What would you say the typical person with sleep apnea looks like? You’d be right if you said a man that is over the age of 40, overweight and inactive. However, sleep apnea is not restricted to this profile. In fact, this sleep disorder can also be found among children. Fortunately, there is treatment. If you have a little one that snores every night, consider diagnosis and treatment for sleep apnea in Clinton Township. Read on to learn more about this medical condition in children.
What is Sleep Apnea?
Sleep apnea—in children and adults—is a medical condition that pauses breathing during sleep. The interruptions may be quite brief, but the cumulative effect can lead to hours of lost sleep. In a child especially, poor quality sleep can lead to a myriad of problems.
The Risk of Untreated Sleep Apnea in Kids
Research indicates that only five percent of children have sleep apnea, but the consequences can be troublesome to say the least.
Children with sleep apnea are at risk of having behavioral, adaptive and learning problems. In fact, many of sleep apnea’s daytime symptoms are quite similar to those in children diagnosed with ADHD. In fact, up to 25 percent of children diagnosed with ADHD may actually have symptoms of sleep apnea. Thus, their learning and behavioral problems are related to poor sleep.
Furthermore, children with untreated sleep apnea are three times more likely to have grades of “C” or lower, and they also could develop high blood pressure or cardiac issues as they grow.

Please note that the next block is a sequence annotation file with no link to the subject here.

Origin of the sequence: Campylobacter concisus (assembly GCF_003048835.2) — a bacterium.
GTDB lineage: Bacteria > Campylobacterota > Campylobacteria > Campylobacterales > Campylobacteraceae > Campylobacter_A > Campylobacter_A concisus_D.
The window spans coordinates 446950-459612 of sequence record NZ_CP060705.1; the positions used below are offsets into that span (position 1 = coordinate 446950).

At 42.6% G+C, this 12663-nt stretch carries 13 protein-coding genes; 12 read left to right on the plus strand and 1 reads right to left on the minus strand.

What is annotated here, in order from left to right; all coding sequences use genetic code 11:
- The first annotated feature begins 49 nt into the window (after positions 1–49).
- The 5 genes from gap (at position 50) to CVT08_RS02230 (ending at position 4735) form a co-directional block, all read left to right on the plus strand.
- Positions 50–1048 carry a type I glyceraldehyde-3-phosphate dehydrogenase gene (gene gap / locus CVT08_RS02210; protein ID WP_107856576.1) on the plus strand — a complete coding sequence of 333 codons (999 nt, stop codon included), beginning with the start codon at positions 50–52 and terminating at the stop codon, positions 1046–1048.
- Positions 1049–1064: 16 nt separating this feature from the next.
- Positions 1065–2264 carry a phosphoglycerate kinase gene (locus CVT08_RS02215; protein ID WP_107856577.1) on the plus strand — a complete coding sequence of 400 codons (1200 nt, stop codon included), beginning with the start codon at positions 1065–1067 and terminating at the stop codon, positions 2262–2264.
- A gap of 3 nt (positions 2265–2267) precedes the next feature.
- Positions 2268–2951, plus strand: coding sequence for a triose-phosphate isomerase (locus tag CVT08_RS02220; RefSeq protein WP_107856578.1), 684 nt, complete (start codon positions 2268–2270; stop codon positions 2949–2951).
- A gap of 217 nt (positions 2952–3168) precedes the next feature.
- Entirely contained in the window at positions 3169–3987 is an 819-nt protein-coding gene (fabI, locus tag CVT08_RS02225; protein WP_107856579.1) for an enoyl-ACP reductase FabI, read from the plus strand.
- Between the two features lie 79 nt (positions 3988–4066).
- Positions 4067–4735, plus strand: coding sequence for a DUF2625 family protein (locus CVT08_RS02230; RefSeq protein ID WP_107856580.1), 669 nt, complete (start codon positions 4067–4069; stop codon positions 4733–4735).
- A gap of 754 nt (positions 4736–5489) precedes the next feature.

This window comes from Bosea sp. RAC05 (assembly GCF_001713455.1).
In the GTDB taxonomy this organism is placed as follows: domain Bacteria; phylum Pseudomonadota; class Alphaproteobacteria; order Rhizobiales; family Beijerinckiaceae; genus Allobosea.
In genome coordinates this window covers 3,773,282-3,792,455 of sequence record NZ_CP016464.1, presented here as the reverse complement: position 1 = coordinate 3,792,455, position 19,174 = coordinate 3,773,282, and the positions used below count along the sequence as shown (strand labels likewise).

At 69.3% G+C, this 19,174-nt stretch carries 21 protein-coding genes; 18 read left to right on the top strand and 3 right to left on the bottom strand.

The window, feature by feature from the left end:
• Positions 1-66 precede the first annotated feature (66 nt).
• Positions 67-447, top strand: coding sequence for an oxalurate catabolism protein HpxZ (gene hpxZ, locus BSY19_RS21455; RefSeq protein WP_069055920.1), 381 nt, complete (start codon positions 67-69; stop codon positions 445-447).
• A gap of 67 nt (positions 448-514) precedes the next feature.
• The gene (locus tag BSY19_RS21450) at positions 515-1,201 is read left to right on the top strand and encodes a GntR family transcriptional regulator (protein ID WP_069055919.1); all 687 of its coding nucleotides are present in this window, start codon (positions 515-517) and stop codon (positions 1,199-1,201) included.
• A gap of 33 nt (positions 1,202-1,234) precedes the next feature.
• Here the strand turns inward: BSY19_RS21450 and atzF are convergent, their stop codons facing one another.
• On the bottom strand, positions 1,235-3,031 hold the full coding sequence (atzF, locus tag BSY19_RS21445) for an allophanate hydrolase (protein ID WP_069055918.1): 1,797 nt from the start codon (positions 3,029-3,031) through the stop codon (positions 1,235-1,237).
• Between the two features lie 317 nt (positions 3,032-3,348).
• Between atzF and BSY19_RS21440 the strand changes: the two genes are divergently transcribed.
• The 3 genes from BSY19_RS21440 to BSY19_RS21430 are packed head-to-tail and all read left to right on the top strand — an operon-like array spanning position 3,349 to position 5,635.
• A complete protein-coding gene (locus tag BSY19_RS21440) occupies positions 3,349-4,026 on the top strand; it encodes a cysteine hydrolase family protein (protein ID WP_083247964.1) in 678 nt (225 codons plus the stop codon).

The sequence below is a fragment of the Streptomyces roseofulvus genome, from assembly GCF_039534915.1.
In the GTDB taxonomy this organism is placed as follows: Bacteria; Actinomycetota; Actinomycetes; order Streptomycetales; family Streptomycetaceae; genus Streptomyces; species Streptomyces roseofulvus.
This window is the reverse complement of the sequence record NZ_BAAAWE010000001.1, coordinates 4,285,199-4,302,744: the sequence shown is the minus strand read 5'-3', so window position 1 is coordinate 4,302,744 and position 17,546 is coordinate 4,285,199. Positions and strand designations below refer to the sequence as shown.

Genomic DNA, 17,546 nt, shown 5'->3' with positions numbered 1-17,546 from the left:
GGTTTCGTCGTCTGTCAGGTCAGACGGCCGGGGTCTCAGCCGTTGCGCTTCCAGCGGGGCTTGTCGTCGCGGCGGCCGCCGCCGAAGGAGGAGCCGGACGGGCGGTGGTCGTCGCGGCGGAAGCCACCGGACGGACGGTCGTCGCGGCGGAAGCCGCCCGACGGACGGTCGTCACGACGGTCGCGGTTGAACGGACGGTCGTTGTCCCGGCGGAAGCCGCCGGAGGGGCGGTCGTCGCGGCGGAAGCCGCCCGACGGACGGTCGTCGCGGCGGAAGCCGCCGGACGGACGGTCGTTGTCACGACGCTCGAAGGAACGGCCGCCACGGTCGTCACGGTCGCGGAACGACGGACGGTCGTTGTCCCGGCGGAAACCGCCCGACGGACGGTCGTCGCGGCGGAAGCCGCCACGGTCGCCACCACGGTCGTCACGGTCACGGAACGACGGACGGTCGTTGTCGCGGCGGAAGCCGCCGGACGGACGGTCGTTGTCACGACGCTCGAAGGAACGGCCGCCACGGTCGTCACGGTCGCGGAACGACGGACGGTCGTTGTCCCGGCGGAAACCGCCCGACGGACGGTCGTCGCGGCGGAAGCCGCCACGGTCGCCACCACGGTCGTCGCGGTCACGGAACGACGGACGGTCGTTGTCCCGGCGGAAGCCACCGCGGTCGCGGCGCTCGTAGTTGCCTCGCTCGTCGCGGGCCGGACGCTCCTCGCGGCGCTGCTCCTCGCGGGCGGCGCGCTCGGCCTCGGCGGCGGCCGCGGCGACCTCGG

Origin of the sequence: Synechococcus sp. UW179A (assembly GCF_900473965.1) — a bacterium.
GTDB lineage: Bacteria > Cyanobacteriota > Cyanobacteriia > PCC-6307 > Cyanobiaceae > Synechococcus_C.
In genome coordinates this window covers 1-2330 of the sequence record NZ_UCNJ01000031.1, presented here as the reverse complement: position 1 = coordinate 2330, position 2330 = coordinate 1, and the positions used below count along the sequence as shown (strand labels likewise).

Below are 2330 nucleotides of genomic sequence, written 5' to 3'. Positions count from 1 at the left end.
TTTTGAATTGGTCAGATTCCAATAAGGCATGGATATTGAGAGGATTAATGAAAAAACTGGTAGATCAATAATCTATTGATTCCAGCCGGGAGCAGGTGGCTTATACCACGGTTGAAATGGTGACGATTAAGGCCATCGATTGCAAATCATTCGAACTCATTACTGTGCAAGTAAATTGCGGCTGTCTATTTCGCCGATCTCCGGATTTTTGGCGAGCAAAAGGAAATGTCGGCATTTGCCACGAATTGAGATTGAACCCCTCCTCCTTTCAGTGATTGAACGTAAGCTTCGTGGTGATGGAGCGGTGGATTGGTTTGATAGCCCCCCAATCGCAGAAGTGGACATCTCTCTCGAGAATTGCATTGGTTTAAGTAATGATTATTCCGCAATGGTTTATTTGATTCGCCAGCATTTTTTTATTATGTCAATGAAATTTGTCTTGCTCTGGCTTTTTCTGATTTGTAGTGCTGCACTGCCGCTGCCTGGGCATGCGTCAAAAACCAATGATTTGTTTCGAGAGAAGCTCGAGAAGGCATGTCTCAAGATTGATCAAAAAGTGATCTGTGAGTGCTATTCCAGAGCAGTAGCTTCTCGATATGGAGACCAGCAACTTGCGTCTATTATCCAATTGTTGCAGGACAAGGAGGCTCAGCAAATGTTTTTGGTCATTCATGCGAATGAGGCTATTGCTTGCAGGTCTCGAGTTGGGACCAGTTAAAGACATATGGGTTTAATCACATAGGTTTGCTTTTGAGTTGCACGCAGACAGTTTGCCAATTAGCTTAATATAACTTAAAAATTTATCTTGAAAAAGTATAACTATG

Symptoms of Childhood sleep Apnea
There are night and daytime symptoms of sleep apnea in children. These include:
- Mouth breathing
- Daytime sleepiness
- Trouble concentrating
- A poor attention span
- Behavior problems
- Poor performance at school
What Causes Childhood Sleep Apnea?
Among most young children, enlarged tonsils and/or adenoids cause sleep apnea. (In older children ages 12 to 18 obesity can be a factor, too.) Enlarged tonsils and adenoids can cause breathing trouble during the day. At night, throat muscles relax, allowing these tissues to further restrict airflow, which can lead to sleep apnea.
Treating Childhood Sleep Apnea in Clinton Township
For some children, CPAP—continuous positive airway pressure—therapy alleviates sleep apnea. Worn at night, a CPAP’s forced air keeps a child’s breathing passage open. Alternatively, an oral appliance can be used in older children whose facial bone growth is almost complete.
For children with very enlarged tonsils or adenoids, surgery to remove these tissues may be needed to correct the symptoms of sleep apnea.
If you suspect that your child might have sleep apnea, schedule a visit with a dentist in Clinton Township.
Meet the Doctor
Dr. Mindy Salzberg-Siegel is a family dentist in Clinton Township. She diagnoses and treats sleep apnea in patients of all ages. Call the office at 586-480-1609 to schedule an appointment.